UNKNOWN to the general public, the Philippine government is the biggest ‘endo’ employer in the country. Millions of workers in the national government agencies and local government units are actually “contract of service” or “job order” personnel – in other words, casuals.
They do not get the compensation and benefits that those in the “plantilla” of regular government employees receive. Without leave credits, they have to abide by the “no-work, no-pay” policy similar to daily wage earners who suffer every time there is a holiday.
Like their counterparts in the private sector, these ‘endo’ workers in government have contracts that range from one month to five-and-a-half months, which may be renewed for similar lengths of time to avoid regularization.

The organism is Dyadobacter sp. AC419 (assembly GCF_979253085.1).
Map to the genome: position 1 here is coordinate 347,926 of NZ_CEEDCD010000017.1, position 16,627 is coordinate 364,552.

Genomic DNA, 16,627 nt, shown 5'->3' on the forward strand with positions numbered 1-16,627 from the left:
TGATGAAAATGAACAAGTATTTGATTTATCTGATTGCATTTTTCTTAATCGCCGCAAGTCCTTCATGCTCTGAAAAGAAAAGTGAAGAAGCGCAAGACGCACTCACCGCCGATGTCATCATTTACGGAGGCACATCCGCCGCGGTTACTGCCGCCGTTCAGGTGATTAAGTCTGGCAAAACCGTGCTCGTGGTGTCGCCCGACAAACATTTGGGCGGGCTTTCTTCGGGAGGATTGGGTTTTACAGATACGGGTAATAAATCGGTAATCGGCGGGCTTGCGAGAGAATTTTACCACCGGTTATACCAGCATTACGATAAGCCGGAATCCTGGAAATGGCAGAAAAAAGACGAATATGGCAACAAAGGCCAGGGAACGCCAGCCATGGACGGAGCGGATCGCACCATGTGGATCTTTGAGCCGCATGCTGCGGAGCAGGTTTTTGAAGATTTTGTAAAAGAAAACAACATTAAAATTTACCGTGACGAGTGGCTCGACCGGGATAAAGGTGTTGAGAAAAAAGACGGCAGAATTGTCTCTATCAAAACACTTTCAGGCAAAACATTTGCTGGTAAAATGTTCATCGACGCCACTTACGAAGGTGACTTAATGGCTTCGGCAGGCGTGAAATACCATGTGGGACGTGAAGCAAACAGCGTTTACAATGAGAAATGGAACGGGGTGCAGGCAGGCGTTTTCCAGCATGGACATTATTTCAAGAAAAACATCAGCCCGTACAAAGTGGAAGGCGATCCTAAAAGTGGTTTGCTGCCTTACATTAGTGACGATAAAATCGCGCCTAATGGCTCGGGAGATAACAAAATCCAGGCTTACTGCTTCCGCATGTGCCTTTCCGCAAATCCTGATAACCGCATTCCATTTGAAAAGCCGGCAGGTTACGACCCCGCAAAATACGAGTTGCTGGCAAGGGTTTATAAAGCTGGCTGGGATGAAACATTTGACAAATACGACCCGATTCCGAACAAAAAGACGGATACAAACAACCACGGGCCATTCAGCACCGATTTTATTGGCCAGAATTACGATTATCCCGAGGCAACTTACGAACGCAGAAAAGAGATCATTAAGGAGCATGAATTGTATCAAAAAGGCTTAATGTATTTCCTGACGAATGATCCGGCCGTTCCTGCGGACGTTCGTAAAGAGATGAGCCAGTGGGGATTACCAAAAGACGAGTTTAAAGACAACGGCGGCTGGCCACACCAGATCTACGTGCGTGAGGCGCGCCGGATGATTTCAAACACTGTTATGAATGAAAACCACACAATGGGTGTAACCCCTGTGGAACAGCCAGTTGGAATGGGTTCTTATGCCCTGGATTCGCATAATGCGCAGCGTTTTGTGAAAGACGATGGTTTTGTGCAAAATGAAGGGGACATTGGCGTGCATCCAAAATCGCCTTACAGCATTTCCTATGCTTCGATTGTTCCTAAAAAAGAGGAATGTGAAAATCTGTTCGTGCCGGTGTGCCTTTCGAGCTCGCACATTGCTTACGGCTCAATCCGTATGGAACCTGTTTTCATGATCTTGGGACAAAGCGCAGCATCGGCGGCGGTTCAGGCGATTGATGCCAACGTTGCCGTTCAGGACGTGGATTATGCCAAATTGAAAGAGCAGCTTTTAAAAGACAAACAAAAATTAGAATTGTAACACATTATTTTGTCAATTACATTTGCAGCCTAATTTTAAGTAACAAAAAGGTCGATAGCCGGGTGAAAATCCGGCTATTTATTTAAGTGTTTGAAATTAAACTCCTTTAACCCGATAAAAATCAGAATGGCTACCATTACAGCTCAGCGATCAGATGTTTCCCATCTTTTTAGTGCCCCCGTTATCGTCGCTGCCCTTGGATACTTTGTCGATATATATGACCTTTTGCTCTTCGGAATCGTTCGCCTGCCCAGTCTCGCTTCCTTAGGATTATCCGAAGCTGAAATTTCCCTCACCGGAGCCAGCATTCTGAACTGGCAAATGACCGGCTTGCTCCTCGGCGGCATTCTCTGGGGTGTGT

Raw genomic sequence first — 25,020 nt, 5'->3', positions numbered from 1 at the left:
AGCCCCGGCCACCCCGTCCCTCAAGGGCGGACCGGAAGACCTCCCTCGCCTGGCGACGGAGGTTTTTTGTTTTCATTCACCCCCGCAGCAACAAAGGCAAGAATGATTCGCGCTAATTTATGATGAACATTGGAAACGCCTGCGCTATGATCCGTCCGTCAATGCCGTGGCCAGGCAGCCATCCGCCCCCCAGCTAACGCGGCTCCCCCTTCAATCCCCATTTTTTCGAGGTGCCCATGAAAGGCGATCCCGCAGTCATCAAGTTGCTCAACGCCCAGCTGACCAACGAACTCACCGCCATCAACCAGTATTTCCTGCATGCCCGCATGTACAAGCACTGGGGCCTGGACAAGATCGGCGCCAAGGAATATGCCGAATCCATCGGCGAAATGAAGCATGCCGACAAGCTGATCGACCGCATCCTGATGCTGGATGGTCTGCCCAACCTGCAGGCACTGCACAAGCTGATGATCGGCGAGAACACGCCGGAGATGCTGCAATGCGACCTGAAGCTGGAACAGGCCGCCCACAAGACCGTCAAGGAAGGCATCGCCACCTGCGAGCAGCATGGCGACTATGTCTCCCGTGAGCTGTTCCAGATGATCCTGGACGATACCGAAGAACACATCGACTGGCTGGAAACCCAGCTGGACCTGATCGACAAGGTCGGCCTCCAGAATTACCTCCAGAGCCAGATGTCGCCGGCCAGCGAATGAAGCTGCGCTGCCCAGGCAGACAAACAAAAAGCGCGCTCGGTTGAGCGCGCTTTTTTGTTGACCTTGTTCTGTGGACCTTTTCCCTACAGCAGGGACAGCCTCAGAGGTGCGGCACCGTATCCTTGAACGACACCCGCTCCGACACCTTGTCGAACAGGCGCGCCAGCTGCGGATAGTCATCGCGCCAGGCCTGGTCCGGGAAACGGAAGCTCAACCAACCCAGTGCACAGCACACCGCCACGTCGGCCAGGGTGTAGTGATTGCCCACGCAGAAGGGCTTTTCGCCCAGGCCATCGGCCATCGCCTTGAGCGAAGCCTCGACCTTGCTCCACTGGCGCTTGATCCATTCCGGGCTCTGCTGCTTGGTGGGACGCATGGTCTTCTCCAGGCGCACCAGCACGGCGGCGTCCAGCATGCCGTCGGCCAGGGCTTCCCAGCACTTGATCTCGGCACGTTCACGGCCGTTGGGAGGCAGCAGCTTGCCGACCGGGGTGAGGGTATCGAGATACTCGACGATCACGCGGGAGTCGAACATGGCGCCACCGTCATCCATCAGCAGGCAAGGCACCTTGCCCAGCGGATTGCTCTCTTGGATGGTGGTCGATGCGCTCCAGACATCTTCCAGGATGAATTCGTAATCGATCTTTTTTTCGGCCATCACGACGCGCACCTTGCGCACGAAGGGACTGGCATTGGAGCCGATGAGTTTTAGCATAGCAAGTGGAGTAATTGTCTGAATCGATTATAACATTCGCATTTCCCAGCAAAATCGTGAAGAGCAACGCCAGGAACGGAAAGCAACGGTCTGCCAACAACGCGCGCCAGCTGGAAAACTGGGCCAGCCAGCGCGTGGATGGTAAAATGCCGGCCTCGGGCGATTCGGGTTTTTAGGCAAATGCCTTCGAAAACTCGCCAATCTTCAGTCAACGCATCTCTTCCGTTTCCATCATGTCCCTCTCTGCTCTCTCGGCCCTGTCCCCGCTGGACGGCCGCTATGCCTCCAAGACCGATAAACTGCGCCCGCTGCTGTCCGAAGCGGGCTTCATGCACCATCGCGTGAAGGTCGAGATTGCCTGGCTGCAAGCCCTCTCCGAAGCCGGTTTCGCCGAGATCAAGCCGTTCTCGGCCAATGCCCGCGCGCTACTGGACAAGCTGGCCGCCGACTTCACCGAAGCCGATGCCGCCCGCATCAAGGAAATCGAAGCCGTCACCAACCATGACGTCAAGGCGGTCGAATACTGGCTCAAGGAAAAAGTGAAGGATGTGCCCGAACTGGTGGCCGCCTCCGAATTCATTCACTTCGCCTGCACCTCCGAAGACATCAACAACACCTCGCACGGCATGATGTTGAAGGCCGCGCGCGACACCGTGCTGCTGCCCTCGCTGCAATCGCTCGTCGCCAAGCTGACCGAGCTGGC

Pro-Duterte journo Jojo Robles pointed out in his Manila Times column that the government is “by far, the biggest violator of laws that prevent ‘end of contract’ and labor-only contracting.”
He said these agencies “purposely keep hundreds of thousands of regular ‘plantilla’ positions vacant in order to declare the money left over from hiring people as savings, which will then be distributed at the end of the year as ‘bonuses’ to (no surprise here) all regular employees.”
So why does the Department of Labor and Employment pick on private corporations instead of starting in its own backyard, or front yard for that matter?
Good thing the President has certified as urgent a Senate bill mandating security of tenure for workers. Otherwise his signing of an executive order banning the prevalent practice of ‘endo’ would be rendered toothless.